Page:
WHY DON’T YOU GET YOUR FACTS STRAIGHT ABOUT WHAT THE BIBLE REALLY SAYS?

    These are real people, with real families with real lives just like yours; only they know what real sacrifice is. And you know what? They are hurt, and afraid of people like you. They have been put down, treated with disdain for doing a God given right to free this country and hopefully to keep it that way. This President has fired many, some of which were our friends. He is stripping them of benefits; and lying to the American people because believe me they are still being deployed.

    Before you decide to annihilate our military with your hate filled words again, visit a military base. You owe them an explanation.

    Thanks to the guy who wrote Luke 22:36 “He said to them, “But now if you have a purse, take it, and also a bag; and if you don’t have a sword, sell your cloak and buy one.”

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    1. Has it ever crossed your mind, Naphtali, that YOUR theology may be off?
      For instance, the Luke passage that is quoted is done so eisegetically not exegetically, so then you can make it say what you would want. A further exegetical study will show that the passage isn’t saying what you are trying to make it say.
      But that having been said, it is clear that you have no desire for gracious dialogue but rather antagonism.
      Correct me if I’m wrong, but I also sense that you may believe in American Exceptionalism. Therein lies another issue regarding interpretation of current events and scripture.

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      1. Allen, Do you have more to say on the Passage from Luke? I read that recently and, well was completely baffled by it! Can you put it in its correct exegetical place? The passage seems counter to everything that Jesus teaches to me and completely out of place. Where there other uses for swords besides war? Did Jesus tell them to get swords so that they would not get arrested with Jesus later, ie was this camouflage to protect his disciples? if, so why only two swords and not 11? I would love to hear more about this!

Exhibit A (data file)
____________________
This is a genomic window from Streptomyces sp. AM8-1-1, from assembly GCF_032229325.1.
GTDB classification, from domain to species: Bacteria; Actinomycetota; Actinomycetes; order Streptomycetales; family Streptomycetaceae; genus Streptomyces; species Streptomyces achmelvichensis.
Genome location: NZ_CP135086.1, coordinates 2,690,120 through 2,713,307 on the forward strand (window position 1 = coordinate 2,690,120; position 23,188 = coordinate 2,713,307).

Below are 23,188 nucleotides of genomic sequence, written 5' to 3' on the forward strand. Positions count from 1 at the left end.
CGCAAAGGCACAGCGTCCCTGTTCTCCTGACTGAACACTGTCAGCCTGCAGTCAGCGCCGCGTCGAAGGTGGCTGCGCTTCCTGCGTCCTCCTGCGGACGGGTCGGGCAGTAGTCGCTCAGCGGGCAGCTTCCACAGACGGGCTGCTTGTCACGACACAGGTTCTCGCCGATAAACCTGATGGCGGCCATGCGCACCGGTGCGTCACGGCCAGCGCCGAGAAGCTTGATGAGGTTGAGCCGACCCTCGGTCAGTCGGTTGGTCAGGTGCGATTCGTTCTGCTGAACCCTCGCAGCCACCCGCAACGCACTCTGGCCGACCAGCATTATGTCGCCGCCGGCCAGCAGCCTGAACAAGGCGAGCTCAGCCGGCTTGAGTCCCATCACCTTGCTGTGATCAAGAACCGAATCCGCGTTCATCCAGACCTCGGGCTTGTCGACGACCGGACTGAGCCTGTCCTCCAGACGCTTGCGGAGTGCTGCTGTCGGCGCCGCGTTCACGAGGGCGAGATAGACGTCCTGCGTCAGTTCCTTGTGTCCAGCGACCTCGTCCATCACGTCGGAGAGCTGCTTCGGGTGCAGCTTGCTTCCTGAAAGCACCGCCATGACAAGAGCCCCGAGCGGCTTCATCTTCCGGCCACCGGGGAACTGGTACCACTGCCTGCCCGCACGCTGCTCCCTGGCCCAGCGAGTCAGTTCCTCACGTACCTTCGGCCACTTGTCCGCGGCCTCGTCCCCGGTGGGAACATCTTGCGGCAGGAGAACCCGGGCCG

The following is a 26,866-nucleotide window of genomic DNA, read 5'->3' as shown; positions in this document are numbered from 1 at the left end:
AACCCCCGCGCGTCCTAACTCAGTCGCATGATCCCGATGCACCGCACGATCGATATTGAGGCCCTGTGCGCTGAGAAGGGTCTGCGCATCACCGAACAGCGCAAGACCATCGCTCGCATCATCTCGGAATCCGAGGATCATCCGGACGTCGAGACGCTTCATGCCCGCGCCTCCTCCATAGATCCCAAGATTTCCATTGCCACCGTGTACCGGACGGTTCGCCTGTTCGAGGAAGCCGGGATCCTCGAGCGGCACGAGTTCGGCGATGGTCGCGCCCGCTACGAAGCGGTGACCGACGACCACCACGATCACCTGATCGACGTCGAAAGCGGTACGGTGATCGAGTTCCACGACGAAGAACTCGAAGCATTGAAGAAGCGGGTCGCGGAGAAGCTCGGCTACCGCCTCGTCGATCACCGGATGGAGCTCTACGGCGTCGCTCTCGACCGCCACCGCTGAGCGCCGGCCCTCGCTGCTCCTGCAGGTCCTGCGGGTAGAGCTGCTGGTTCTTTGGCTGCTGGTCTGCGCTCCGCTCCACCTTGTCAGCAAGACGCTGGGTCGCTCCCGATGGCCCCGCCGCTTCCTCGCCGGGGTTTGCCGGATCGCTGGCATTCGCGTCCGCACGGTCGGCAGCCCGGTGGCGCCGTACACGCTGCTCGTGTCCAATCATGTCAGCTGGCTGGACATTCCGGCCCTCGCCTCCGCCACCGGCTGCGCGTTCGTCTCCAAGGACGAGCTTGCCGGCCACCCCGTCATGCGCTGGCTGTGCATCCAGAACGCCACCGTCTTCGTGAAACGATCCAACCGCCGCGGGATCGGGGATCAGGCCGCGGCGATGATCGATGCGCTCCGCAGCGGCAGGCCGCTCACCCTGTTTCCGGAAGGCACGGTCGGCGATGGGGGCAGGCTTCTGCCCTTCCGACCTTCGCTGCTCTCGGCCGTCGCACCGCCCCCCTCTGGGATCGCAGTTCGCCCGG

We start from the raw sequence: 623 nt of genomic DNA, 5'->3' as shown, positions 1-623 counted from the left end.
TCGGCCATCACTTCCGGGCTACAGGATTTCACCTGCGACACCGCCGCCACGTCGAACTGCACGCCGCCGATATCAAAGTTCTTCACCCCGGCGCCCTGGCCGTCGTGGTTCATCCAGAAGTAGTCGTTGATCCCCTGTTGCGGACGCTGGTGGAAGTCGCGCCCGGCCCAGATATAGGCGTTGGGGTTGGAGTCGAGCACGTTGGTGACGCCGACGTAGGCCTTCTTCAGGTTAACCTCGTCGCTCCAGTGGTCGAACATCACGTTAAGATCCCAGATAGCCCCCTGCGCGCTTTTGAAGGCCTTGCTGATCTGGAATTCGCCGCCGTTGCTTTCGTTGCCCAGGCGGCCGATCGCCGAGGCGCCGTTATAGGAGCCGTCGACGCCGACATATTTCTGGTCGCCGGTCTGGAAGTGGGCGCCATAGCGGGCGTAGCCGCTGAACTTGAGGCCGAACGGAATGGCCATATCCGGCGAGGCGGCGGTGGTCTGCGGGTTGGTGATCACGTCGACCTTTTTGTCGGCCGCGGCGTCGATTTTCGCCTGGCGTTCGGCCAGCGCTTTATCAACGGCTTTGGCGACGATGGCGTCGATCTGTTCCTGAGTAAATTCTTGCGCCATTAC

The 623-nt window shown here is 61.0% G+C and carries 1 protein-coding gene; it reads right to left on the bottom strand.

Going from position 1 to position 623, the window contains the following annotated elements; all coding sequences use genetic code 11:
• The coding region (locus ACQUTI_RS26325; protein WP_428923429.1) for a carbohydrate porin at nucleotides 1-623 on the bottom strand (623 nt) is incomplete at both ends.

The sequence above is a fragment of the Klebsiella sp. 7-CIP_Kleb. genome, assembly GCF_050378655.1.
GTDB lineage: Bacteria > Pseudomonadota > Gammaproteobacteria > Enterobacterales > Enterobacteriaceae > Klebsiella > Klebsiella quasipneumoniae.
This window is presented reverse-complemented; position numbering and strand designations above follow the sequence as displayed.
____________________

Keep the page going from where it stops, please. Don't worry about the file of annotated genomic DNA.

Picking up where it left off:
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  3. Not sure what Bible you preach from it is not the same one I read. I am a spirit filled, Bible believing Jesus of Nazareth follower. Your idea that “we” as “Christians frequently function as nothing more than a nihilistic enterprise” is like the pot calling the kettle black. You preach your own version of “Jesus” as an alternative religion to Christianity. Pardon me but I am not as you write “hiding behind facades that mask the actual reality on the ground” nor are many others I know trying to do that which is believe the truth as God wrote it and live it.

    I happen to believe and agree totally with Gov. Huckabee.
    As I attempt to keep my cool here over your overhauled Bible theology, I will tell you as you so eloquently placed us in your “box” of a lack of a value for life, gun toters and appealed NRA supporters your “intersection of religion and postmodernism” or whatever will fly in the faces of the schools in Israel who have no school shootings. Why? Teachers carry guns with them all day long.

    Mr. Snider, your awards that I am sure hang on your walls for all to see must be a reminder of all you have intellectually acquired. So much for getting to know who Jesus really is.

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  4. As well-written and insightful as this is, I believe it is inherently dangerous to blame a lack of anyone’s god or gods for the behavior of very ill people -no matter their age. Is the Christian God in charge of how we act? Or are we.